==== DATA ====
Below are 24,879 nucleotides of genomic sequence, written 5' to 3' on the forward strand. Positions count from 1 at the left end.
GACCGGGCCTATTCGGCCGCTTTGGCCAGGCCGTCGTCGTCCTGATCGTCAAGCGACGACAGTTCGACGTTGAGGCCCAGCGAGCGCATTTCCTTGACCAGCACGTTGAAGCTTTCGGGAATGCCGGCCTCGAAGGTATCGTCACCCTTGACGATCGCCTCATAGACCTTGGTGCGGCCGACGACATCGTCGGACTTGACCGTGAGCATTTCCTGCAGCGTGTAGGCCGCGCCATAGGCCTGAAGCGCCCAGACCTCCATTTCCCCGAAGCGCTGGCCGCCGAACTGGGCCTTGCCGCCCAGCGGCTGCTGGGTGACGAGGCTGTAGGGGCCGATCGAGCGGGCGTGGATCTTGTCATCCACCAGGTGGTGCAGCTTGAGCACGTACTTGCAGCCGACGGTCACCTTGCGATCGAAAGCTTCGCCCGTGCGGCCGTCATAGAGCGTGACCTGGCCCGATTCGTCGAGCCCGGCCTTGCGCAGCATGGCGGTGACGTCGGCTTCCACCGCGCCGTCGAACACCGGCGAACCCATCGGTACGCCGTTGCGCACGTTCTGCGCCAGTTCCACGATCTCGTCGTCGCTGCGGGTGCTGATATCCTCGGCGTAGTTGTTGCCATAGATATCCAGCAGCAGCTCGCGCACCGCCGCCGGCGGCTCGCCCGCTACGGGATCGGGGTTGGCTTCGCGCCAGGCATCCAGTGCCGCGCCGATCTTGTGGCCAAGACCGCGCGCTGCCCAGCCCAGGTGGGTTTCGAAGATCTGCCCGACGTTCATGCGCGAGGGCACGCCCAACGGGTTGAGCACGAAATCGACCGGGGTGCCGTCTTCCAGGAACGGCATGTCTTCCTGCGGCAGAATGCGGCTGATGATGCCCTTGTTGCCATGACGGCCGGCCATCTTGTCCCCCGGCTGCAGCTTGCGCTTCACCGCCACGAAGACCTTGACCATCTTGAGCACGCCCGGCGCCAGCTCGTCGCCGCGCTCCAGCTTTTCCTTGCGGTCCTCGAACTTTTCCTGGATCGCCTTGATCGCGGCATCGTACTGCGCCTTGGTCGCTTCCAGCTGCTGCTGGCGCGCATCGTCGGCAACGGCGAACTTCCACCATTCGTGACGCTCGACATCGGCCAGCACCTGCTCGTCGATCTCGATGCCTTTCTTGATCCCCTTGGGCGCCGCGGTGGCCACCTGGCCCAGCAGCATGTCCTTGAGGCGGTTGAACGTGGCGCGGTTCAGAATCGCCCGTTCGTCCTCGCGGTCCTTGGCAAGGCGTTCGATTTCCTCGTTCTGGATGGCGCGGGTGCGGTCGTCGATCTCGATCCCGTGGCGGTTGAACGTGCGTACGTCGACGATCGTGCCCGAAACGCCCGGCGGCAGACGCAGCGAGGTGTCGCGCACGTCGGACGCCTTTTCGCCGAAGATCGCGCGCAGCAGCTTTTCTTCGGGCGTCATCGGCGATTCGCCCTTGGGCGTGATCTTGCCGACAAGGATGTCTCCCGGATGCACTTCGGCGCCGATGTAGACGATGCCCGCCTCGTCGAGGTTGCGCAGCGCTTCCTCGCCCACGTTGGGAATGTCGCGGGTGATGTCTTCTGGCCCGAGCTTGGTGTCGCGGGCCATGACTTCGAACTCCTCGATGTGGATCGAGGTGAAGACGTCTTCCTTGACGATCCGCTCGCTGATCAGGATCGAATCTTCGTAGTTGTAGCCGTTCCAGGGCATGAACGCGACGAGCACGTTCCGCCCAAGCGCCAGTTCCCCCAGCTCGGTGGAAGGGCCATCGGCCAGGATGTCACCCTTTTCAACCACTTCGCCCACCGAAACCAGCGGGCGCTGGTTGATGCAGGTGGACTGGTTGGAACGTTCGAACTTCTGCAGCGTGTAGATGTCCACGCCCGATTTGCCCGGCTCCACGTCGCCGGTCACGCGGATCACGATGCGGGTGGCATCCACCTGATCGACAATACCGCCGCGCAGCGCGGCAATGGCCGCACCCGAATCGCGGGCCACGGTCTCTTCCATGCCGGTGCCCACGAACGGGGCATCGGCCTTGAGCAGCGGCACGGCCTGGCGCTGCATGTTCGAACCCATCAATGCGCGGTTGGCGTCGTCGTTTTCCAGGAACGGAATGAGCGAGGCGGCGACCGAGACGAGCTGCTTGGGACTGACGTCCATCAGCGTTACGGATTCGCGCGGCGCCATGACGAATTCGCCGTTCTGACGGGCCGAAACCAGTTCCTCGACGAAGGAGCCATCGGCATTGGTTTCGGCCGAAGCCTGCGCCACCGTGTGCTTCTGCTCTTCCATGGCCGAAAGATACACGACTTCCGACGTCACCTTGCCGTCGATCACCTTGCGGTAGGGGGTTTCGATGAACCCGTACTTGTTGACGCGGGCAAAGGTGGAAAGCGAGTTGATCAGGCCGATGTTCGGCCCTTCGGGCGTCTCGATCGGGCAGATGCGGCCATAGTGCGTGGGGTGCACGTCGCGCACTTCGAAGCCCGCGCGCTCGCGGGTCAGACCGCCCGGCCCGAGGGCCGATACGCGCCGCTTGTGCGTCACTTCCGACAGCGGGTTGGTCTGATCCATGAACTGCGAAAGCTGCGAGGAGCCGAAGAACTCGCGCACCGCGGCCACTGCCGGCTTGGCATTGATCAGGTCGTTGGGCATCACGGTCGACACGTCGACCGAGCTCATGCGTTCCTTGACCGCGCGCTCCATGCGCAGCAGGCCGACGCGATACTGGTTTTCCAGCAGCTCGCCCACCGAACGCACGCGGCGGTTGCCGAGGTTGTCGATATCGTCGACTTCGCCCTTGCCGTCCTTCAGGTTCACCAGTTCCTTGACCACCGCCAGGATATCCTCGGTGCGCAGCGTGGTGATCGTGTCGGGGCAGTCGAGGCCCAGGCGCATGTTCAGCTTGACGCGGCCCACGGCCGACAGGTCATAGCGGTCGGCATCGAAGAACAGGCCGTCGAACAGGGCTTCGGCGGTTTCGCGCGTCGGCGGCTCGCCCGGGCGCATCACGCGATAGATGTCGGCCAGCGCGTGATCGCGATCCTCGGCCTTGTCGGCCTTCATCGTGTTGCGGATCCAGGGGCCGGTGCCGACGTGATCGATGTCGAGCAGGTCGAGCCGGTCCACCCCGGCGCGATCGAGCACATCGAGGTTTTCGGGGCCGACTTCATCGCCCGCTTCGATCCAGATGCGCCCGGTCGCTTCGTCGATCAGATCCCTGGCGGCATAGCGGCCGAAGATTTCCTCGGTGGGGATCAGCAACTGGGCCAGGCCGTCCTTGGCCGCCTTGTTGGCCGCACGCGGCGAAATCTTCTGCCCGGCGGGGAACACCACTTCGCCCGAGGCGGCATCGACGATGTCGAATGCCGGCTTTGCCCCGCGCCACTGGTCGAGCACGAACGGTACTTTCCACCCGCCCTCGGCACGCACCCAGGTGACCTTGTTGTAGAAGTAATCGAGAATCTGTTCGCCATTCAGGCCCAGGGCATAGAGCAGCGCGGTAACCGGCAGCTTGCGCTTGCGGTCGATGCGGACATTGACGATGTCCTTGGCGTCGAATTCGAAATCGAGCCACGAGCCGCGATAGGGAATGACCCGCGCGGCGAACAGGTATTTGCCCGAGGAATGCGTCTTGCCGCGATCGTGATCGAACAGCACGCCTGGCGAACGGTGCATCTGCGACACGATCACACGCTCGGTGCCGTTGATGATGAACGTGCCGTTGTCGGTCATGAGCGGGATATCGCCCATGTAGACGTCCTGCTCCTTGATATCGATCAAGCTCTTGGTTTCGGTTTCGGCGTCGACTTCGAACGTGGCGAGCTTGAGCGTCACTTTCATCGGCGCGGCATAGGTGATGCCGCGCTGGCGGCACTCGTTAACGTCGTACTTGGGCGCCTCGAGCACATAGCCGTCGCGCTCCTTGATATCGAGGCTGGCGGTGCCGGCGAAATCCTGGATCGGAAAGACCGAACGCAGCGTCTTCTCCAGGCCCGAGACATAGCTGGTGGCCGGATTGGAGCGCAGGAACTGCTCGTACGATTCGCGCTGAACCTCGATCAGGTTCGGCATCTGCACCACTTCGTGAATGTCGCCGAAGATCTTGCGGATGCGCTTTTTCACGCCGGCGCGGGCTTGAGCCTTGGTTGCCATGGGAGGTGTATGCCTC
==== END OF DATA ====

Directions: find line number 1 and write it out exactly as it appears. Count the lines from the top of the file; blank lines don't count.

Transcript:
Below are 24,879 nucleotides of genomic sequence, written 5' to 3' on the forward strand. Positions count from 1 at the left end.